But Clare’s determination to protect her son from cancer meant that she had to find a way. She used the cold cap which meant that she kept most of her hairline so although it looked different and she lost all of her length, what nine-year-old football-mad boy is going to notice that. And as for her eyebrows and eyelashes – she made sure she applied eyeliner and did her brows before Jack woke up every day.
She also arranged with Jack’s Dad that Jack would stay with him from the day of chemo and for the first week after chemo. This allowed Clare the week following chemo – you know, the really tough week – to recover on her own at home. She was hit badly by the chemo and had to call an ambulance a couple of times. It’s hard for anyone who lives on their own to go through chemotherapy but through a lockdown whilst having to shield was very tough.
Jack came home for week 2 post-chemo. This week was easier than week one, but Clare still didn’t feel great. However, Clare says that having the determination to shield Jack from her cancer made her get up and about with Jack, and she’s sure that it helped her to recover.
So by week 3 post-chemo she was well enough to be the active single mum she’s used to being. And Jack didn’t notice anything out of the ordinary. She told Jack that she had some bad cells that needed this horrible medicine to get rid of them, and her hair would be a little crazy for a while – and they laughed as he said her hair has always been crazy in the mornings anyhow. So he knew there would be times where she was tired and wasn’t feeling well. And then chemo was over and radiotherapy began – and lockdown number 3 happened but she managed to make it work with him still not knowing.
Being at a private hospital, meant she was able to choose the early slot each day and was in and out within 20 minutes – some days she took Jack and he stayed in the car playing Fifa with the receptionist watching over him. Clare took a picture of the radio machine so he knew something, although no words were used, his only concerns was if it hurt and laughing that he couldn’t possibly stay still for that long. Also, all Herceptin was arranged to be administered at home while Jack was at school – so now he’s being homeschooled, they are ‘vitamin injections’. It’s important to know that at all points he was able to ask any questions or speak to either Clare or his Dad, but he didn’t. He really missed all the worse of it!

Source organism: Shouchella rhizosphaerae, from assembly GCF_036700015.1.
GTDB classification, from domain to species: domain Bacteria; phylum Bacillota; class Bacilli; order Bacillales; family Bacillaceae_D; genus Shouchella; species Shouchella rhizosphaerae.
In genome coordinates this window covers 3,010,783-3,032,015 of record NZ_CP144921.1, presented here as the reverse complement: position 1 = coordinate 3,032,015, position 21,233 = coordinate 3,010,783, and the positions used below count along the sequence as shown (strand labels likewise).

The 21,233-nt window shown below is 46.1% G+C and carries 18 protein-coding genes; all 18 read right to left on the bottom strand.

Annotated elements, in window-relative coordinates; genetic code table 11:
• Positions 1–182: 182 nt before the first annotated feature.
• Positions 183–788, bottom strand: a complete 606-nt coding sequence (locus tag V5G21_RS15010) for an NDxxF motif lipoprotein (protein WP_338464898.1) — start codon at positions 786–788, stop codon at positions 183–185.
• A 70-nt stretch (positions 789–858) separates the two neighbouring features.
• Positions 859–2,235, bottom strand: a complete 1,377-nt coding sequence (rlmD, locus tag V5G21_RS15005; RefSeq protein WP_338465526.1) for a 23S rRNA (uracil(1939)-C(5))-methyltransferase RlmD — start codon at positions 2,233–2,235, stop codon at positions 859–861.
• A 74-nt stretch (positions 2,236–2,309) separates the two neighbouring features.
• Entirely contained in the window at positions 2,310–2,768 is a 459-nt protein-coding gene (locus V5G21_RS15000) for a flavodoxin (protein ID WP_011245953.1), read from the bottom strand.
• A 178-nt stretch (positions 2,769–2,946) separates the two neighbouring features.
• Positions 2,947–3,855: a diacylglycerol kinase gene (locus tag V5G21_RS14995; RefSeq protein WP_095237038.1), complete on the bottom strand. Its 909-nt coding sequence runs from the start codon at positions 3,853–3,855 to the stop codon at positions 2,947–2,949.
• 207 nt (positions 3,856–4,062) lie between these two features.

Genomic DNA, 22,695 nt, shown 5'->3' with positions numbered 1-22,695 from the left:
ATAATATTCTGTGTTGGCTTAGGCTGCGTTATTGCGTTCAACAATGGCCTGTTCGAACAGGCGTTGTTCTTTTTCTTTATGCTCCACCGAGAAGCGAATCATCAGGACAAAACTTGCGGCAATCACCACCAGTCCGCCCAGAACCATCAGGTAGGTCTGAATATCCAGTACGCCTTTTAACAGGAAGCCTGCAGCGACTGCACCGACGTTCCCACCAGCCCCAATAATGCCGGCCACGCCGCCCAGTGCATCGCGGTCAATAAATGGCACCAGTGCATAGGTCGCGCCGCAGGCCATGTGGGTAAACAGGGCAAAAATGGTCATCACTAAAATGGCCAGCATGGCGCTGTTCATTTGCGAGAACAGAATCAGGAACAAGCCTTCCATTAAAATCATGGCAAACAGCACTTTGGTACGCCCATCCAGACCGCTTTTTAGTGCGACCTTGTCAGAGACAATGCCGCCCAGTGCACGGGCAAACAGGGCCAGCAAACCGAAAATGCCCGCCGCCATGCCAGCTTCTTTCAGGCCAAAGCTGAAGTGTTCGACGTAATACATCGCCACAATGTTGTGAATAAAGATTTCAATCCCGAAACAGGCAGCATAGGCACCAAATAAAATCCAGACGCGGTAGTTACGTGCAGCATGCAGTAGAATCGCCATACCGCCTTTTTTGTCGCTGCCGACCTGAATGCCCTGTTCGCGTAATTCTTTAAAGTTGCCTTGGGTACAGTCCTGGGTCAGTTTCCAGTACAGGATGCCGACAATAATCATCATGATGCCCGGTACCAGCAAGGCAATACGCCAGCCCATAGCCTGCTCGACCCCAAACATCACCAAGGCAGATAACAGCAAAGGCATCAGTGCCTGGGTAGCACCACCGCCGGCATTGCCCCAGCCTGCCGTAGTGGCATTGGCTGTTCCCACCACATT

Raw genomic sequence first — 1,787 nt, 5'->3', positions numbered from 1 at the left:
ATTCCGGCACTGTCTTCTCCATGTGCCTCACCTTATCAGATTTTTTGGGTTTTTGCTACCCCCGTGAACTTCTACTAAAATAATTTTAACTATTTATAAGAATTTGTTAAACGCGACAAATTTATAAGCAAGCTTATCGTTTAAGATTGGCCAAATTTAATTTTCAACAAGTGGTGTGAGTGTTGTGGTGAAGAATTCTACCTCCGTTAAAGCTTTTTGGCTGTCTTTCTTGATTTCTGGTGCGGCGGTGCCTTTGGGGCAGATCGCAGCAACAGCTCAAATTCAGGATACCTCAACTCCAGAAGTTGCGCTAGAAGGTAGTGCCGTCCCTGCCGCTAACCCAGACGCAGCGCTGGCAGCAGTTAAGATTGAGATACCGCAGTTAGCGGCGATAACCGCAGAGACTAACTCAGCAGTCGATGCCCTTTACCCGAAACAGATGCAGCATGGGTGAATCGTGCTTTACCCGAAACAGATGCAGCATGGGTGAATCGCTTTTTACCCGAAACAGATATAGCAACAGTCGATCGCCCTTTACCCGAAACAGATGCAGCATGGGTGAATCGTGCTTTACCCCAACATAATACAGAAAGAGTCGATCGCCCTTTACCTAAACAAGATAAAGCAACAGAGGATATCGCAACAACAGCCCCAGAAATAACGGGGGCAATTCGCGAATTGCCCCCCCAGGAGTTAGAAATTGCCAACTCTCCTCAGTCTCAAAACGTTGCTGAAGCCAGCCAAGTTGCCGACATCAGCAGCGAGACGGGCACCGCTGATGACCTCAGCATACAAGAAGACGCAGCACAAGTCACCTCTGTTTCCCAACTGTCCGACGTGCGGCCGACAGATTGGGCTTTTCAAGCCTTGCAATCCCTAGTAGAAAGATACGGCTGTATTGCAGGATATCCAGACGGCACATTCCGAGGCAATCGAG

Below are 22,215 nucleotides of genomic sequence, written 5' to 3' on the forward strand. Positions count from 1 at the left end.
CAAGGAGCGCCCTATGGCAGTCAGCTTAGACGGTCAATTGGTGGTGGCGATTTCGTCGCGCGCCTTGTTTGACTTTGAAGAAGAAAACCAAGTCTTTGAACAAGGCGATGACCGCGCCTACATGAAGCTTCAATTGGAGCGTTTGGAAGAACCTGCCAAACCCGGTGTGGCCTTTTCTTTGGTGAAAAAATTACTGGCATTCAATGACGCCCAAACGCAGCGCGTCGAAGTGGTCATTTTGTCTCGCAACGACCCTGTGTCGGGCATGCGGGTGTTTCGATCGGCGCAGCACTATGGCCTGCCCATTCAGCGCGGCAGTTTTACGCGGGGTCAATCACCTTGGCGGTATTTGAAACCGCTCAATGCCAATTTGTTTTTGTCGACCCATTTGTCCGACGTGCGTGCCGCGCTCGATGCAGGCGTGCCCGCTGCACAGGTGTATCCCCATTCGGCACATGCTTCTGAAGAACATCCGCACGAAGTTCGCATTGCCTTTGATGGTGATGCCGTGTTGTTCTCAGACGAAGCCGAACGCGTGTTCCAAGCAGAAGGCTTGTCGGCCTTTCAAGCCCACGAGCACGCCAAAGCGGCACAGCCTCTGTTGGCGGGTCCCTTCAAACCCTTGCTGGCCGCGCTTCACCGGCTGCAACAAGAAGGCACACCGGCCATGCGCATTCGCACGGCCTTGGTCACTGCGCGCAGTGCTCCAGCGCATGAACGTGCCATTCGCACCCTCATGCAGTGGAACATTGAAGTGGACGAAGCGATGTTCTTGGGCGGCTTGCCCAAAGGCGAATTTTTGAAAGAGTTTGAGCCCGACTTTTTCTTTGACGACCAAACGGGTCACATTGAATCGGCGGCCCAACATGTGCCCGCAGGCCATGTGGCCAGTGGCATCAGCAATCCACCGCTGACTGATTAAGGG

Why did Clare decide not to tell her son?
So why did Clare decide not to tell Jack that she had cancer? Well to be honest it wasn’t a deliberate decision to start with. It was more a case of not finding the right time coupled with the guilt of putting him through the turmoil that it was bound to bring. And then, after a while, having not told him to start with, coupled with Clare’s own memories of her own difficult childhood, it didn’t seem right to tell him. It was at this point that it became a deliberate choice not to tell him, and to actively keep it from him.
She wanted to protect him. She had the opportunity to wrap him in that bubble wrap (albeit just for a little while). He was nine, he’d been through a tough time with the divorce and move back from Spain a few years earlier and was finally settled; the world was living in a global pandemic with lockdowns on then off then on again. The guilt that Clare felt, is what made her keep it from him. Clare, herself didn’t have a great childhood, so this was the last thing she wanted for him.
So now that treatment is over (other than 6 more Herceptin injections) Clare is starting to feel physically better and she’s back at work. Does she regret not telling Jack? No, she’s certain it was the right thing for her to do in her circumstances. Clare knows that everyone is different and deals with these sorts of things differently. She knows that a big part of not telling Jack was that the circumstances allowed her to not tell him. If Jack lived with her 100% of the time then she thinks she probably would have had to tell him. But her view is that the circumstances meant that she didn’t have to tell him.
Will she ever tell him?
Will she ever tell Jack that she had cancer the year of COVID? Yes, she will. In fact, she is planning on using this blog and sharing her story so he can read it when he’s older.